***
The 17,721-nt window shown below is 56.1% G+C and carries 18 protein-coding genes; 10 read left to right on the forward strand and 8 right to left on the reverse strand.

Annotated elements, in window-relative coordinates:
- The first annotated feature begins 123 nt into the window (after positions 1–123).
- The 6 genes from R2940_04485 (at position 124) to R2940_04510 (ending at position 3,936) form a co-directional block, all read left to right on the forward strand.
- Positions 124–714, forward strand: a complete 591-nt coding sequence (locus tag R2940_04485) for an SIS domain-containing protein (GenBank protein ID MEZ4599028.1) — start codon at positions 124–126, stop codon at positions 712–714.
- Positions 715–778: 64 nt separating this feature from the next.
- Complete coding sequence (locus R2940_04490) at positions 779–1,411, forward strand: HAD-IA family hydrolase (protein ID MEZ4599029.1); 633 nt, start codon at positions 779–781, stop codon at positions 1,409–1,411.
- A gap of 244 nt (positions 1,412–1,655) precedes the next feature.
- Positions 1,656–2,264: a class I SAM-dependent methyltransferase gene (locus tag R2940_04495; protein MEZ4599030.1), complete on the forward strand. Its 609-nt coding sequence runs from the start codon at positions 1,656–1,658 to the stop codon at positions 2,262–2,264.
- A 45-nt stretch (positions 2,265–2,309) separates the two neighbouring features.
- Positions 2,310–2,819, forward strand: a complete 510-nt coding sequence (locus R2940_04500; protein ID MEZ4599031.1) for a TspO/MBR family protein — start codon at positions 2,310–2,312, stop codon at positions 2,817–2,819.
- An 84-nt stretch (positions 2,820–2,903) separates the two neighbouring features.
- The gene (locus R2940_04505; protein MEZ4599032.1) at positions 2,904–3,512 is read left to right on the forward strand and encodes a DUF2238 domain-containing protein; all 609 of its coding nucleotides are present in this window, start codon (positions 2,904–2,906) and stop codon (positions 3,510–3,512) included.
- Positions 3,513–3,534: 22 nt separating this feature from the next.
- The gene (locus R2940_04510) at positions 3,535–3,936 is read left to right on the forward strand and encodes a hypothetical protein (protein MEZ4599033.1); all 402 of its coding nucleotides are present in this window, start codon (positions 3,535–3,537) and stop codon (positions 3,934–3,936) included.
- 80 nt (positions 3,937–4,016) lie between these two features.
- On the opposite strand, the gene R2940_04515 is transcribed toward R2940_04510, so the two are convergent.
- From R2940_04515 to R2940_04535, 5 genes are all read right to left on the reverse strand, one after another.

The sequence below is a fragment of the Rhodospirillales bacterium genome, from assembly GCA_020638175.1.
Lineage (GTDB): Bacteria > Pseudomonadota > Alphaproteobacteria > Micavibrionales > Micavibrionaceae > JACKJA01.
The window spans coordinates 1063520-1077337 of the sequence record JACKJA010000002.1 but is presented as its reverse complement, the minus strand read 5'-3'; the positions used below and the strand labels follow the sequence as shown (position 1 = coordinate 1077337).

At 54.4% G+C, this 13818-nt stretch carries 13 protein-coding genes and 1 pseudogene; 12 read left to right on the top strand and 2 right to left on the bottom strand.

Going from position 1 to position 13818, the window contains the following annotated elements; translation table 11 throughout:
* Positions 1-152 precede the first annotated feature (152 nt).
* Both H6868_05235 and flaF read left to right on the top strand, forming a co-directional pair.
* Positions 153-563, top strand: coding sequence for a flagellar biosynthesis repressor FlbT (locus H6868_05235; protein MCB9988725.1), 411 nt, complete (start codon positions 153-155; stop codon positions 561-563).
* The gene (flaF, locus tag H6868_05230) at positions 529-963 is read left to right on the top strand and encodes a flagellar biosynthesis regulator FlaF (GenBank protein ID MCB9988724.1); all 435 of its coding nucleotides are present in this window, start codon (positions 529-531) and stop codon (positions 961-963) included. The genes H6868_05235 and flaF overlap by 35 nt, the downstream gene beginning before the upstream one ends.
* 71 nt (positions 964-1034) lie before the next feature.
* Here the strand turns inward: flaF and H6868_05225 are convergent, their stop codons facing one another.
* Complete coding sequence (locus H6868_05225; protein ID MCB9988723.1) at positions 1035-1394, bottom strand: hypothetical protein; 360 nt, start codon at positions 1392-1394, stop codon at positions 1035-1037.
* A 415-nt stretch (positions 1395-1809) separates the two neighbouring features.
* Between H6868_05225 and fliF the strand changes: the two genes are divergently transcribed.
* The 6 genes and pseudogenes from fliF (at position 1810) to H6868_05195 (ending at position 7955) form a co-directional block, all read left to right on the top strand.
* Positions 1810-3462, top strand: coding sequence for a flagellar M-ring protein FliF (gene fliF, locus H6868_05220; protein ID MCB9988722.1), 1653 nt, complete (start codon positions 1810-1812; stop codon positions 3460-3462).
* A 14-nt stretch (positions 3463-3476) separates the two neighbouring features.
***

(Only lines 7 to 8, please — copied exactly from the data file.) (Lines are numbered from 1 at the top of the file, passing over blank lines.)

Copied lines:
- Complete coding sequence (locus R2940_04490) at positions 779–1,411, forward strand: HAD-IA family hydrolase (protein ID MEZ4599029.1); 633 nt, start codon at positions 779–781, stop codon at positions 1,409–1,411.
- A gap of 244 nt (positions 1,412–1,655) precedes the next feature.